fter moving to London, he enrolled in the Royal Academy of Dramatic Art,[10] but left RADA after three months,[11] and began to perform on stage and film.

Harvey made his cinema debut in the British film House of Darkness (1948), but its distributor British Lion thought someone named Larry Skikne (as he was then known) was not commercially viable. Accounts vary as to how the actor acquired his stage name of Laurence Harvey. One version has it that it was the idea of talent agent Gordon Harbord who decided Laurence would be an appropriate first name. In choosing a British-sounding last name, Harbord thought of two British retail institutions, Harvey Nichols and Harrods.[12] Another is that Skikne was travelling on a London bus with Sid James who exclaimed during their journey: "It's either Laurence Nichols or Laurence Harvey." Harvey's own account differed over time.[13]

Associated British Picture Corporation quickly offered him a two-year contract, which Harvey accepted. He appeared in supporting roles in several of their lower-budget films such as Man on the Run (1949), Landfall (1949) and The Dancing Years (1950). For International Motion Pictures he was in The Man from Yesterday (1949). He had a small role in the Hollywood financed The Black Rose (1950), starring Tyrone Power and Orson Welles, then Associated British gave him his first lead, appearing alongside Eric Portman in the Egypt-set police film Cairo Road (1950).[11]

Harvey starred in leading roles for two movies with Lewis Gilbert, Scarlet Thread (1951) and There Is Another Sun (1951). For Ealing, he made I Believe in You (1952), then he starred in the low-budget thriller A Killer Walks (1952).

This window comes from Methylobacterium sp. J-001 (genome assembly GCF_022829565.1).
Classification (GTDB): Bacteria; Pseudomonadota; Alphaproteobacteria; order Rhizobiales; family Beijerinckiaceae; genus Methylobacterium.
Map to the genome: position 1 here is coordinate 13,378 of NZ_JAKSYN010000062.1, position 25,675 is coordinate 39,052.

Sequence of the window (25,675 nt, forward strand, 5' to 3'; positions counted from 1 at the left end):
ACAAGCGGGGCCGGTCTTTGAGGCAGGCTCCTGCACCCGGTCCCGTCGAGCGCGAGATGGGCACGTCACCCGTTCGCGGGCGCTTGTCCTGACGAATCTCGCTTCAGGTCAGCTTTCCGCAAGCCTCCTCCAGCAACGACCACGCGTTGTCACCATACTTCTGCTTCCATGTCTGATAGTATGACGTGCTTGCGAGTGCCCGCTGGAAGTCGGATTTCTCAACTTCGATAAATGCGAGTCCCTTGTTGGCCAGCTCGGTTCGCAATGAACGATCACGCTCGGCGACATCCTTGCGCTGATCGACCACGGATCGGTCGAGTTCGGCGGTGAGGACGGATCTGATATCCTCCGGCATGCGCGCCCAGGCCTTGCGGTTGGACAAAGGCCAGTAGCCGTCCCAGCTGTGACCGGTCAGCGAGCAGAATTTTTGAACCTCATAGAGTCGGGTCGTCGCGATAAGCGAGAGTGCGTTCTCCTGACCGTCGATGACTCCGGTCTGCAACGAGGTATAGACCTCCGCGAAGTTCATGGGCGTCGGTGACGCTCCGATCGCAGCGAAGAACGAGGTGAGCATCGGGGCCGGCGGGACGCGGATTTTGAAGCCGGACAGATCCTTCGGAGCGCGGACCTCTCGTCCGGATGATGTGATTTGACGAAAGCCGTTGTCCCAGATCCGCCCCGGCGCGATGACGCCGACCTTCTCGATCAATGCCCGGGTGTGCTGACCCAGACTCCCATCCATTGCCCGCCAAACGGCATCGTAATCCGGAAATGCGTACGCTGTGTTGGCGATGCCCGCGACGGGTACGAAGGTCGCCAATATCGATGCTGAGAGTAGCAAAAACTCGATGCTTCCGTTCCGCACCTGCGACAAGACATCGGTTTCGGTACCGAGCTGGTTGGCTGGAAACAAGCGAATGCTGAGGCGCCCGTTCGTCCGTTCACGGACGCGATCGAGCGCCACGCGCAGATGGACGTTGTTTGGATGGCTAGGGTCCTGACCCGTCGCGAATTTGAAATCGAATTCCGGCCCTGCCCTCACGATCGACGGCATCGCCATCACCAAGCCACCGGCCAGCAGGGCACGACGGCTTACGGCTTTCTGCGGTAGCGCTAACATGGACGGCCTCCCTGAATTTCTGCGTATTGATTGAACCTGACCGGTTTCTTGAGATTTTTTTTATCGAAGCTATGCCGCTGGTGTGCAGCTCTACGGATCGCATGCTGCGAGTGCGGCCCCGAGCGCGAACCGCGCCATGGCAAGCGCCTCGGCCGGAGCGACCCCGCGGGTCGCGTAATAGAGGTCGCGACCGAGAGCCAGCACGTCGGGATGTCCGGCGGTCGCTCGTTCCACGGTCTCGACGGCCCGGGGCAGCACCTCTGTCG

Harvey's career gained a boost when he appeared in Women of Twilight (1952); this was made by Romulus Films run by John and James Woolf, who signed Harvey to a long-term contract. James Woolf in particular was a big admirer of Harvey.[14]

He had an uncredited role in the comedy Innocents in Paris (1953) and in Knights of the Round Table (1953). He received top billing the following year in The Good Die Young, a thriller directed by Gilbert. He was given the romantic male lead in the Hollywood spectacular King Richard and the Crusaders (1954), supporting Rex Harrison and George Sanders. It was a box-office disappointment. That year, he played Romeo in Renato Castellani's adaptation of Shakespeare's Romeo and Juliet, narrated by John Gielgud. He became established as an emerging British star. According to a contemporary interview, he turned down an offer to appear in Helen of Troy (1955) to act at Stratford-upon-Avon.[15]

Romulus came to the rescue again when Harvey was cast as the writer Christopher Isherwood in I Am A Camera (1955), with Julie Harris as Sally Bowles.

He appeared on American television and on Broadway, making his Broadway debut in 1955 in the play Island of Goats, a flop that closed after one week, though his performance won him a 1956 Theatre World Award.[16] Harvey appeared twice on Broadway: in 1957 with Julie Harris, Pamela Brown and Colleen Dewhurst in William Wycherley's The Country Wife (a production he had originally starred in at London's Royal Court Theatre), and in 1959, as Shakespeare's Henry V, as part of the Old Vic company, which featured a young Judi Dench as Katherine, the daughter of the king of France.[17]

Zoltan Korda used him as one of the soldiers in Storm Over the Nile (1956), a remake of The Four Feathers (1939), playing the part taken by Ralph Richardson in the 1939 version. It was popular in Britain as was the comedy Three Men in a Boat (1956). After the Ball (1957) was a biopic of Vesta Tilley, in which Harvey played Walter de Frece. The Truth About Women (1958) was a comedy.[citation needed]